G2Cdb::Allele report

Mutation type

Altered genes (1)

Gene Symbol Species Description
G00002430 MYH6 Homo sapiens myosin, heavy chain 6, cardiac muscle, alpha

Diseases (1)

Disease Description Nervous effect
D00000235 Hypertrophic cardiomyopathy N

Literature (1)

Pubmed - human_disease

  • Prevalence of cardiac beta-myosin heavy chain gene mutations in patients with hypertrophic cardiomyopathy.

    Perrot A, Schmidt-Traub H, Hoffmann B, Prager M, Bit-Avragim N, Rudenko RI, Usupbaeva DA, Kabaeva Z, Imanov B, Mirrakhimov MM, Dietz R, Wycisk A, Tendera M, Gessner R and Osterziel KJ

    Kardiologie am Campus Buch und Virchow-Klinikum, Charité-Universitätsmedizin Berlin und Max-Delbrück-Centrum für Molekulare Medizin, Wiltbergstrasse 50, 13125 Berlin, Germany. perrot@fvk-berlin.de

    Hypertrophic cardiomyopathy (HCM) is a frequent, autosomal-dominant cardiac disease and manifests predominantly as left ventricular hypertrophy. Mutations in the cardiac beta-myosin heavy chain gene (MYH7) are responsible for the disease in about 30% of cases where mutations were identified. We clinically evaluated a large group of 147 consecutive HCM patients from three cardiology centers in Germany, Poland, and Kyrgyzstan according to the same protocol. The DNA of the patients was systematically analyzed in the whole coding region of the MYH7 gene using PCR, single-strand conformation polymorphism analysis, and automated sequencing. Eleven different missense mutations (including seven novel ones) in 11 unrelated patients were identified, showing a mutation frequency of 7.5% in the study population. We further examined the families of five patients (three of German, one of Polish, and one of Kyrgyz origin) with 32 individuals in total. We observed a clear, age-dependent penetrance with onset of disease symptoms in the fourth decade of life. Genotype-phenotype correlations were different for each mutation, whereas the majority was associated with an intermediate/malign phenotype. In conclusion, we report a systematic molecular screening of the complete MYH7 gene in a large group of consecutive HCM patients, leading to a genetic diagnosis in 38 individuals. Information about the genotype in an individual from one family could be very useful for the clinician, especially when dealing with healthy relatives in doubt of their risk about developing HCM. The increasing application of genetic screening and the increasing knowledge about genotype-phenotype correlations will hopefully lead to an improved clinical management of HCM patients.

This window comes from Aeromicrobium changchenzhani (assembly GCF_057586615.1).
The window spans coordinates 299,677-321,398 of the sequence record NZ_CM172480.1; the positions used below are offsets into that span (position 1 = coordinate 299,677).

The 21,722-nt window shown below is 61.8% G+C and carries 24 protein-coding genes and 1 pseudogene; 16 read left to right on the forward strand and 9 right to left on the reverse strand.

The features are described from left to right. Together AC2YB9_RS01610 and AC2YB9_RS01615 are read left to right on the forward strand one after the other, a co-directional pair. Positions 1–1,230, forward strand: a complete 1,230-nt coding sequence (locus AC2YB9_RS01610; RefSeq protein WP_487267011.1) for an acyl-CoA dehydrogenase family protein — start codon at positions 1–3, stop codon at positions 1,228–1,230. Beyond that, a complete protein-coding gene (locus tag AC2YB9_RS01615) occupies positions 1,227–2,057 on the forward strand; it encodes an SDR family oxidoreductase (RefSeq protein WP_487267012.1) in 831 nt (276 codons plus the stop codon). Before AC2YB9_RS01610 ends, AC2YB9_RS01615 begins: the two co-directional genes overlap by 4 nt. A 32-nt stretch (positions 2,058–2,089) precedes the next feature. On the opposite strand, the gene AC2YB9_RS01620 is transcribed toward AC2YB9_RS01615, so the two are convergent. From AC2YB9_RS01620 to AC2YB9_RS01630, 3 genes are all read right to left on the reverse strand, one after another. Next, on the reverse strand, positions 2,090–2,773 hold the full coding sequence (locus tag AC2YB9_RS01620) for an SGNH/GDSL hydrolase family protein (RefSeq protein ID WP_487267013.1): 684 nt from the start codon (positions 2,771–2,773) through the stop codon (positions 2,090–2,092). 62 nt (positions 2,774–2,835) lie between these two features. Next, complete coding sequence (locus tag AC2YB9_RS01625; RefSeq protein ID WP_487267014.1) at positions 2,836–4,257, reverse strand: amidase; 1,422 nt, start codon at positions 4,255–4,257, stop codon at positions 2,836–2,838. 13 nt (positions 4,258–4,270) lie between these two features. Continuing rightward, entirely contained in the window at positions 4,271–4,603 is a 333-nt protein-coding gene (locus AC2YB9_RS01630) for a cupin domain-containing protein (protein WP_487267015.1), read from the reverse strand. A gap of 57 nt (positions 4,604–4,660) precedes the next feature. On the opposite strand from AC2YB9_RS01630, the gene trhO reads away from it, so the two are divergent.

Journal of molecular medicine (Berlin, Germany) 2005;83;6;468-77

© G2C 2014. The Genes to Cognition Programme received funding from The Wellcome Trust and the EU FP7 Framework Programmes:
EUROSPIN (FP7-HEALTH-241498), SynSys (FP7-HEALTH-242167) and GENCODYS (FP7-HEALTH-241995).

Cookies Policy | Terms and Conditions. This site is hosted by Edinburgh University and the Genes to Cognition Programme.